Autologous hematopoietic stem cell transplantation has proved to be an effective treatment for certain hematologic malignancies. However, relapse rates are high during the first year after transplantation. These relapses are attributed to the failure of high-dose chemotherapy to eradicate minimal residual malignant disease. In allogeneic hematopoietic stem cell transplantation, the higher antitumor effects observed compared with those in autologous hematopoietic stem cell transplantation are based on the immunologically mediated graft-vs-tumor effect. Therefore, a better understanding of the mechanisms involved in immune reconstitution after hematopoietic stem cell transplantation may clarify the importance of various components of the recovery of the immune system as they pertain to eradication of residual tumor, as well as uncover possible interventions directed at maximizing this effect. This review focuses on immune reconstitution after autologous hematopoietic stem cell transplantation. Autologous hematopoietic stem cell transplantation is not affected by graft-vs-host disease or immunosuppressive therapy after transplantation to control graft-vs-host disease, providing a direct insight into the mechanisms involved in immune reconstitution after engraftment.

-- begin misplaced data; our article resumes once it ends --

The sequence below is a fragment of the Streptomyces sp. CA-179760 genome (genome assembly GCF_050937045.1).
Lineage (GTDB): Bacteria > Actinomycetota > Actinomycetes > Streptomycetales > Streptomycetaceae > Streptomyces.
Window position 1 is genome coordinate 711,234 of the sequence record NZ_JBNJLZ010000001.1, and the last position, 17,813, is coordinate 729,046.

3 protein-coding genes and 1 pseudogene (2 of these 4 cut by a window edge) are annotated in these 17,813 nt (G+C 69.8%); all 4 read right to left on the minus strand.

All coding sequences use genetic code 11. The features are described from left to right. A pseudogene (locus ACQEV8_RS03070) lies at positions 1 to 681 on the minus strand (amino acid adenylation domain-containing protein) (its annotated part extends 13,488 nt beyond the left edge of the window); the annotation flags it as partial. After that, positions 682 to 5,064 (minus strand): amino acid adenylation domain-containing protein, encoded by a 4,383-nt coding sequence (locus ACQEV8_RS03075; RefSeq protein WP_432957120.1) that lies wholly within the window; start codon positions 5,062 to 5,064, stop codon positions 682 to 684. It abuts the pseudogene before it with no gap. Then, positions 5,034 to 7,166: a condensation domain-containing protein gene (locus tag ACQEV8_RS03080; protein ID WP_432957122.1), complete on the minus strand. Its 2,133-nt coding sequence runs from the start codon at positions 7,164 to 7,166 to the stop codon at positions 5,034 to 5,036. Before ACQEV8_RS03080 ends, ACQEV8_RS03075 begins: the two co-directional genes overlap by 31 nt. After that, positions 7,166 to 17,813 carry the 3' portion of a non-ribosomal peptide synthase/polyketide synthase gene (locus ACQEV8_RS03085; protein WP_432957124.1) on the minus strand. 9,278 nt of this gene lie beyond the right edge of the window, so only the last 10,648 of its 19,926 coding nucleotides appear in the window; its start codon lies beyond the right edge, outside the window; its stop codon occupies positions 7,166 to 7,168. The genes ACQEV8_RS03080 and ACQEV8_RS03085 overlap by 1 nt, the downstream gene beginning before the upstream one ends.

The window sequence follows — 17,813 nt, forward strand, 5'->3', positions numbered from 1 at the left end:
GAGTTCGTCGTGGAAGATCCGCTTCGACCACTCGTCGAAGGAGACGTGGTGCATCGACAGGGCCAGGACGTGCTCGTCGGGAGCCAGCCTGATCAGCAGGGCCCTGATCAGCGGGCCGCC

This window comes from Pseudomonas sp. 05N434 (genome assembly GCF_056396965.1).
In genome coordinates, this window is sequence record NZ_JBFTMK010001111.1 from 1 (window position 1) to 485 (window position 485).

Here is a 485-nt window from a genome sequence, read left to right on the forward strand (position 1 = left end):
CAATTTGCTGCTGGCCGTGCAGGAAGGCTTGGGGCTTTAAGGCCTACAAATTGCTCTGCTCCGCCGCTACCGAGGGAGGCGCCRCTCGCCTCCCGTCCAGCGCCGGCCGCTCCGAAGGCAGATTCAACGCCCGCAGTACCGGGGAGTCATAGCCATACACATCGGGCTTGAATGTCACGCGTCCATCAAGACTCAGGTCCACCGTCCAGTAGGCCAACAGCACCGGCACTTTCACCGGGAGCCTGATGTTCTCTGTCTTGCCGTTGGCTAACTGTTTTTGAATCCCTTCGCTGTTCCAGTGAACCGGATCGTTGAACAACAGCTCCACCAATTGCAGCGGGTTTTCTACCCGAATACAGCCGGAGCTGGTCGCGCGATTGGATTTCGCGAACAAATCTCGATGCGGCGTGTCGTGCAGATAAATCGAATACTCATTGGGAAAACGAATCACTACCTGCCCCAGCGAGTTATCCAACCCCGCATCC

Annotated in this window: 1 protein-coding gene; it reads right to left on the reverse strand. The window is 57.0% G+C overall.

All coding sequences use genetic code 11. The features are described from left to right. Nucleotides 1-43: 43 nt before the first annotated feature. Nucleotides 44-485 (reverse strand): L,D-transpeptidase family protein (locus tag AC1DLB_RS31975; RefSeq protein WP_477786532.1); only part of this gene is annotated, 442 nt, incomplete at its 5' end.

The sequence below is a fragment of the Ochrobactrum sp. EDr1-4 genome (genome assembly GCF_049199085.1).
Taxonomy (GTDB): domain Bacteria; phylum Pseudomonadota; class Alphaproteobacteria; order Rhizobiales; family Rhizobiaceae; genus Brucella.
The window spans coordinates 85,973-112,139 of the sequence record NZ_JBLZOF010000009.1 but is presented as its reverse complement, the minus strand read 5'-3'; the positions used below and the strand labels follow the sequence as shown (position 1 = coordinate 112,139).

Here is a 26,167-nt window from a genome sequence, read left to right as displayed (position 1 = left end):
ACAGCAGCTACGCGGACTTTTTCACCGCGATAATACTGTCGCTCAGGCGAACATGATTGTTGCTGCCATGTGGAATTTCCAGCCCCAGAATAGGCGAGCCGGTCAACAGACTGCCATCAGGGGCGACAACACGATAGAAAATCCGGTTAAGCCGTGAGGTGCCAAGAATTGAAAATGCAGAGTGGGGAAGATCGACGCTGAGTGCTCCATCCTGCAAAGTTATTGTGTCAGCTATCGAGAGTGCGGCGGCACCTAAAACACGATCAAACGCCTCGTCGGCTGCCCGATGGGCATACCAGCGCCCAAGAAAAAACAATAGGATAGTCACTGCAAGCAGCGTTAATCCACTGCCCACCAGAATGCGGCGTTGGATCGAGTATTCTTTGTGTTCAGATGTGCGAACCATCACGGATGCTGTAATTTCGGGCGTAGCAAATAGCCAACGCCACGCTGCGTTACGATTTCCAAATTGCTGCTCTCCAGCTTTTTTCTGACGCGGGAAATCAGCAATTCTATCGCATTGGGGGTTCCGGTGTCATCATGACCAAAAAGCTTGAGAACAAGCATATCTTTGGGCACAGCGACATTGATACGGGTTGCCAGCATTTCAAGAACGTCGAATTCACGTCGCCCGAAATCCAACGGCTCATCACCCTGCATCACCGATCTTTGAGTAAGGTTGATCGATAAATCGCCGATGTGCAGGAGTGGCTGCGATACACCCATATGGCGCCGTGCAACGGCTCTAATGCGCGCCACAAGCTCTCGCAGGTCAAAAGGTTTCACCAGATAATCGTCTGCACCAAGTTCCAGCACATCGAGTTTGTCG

|Original language||English (US)|
|Number of pages||6|
|Journal||Mayo Clinic proceedings|
|State||Published - 2001|
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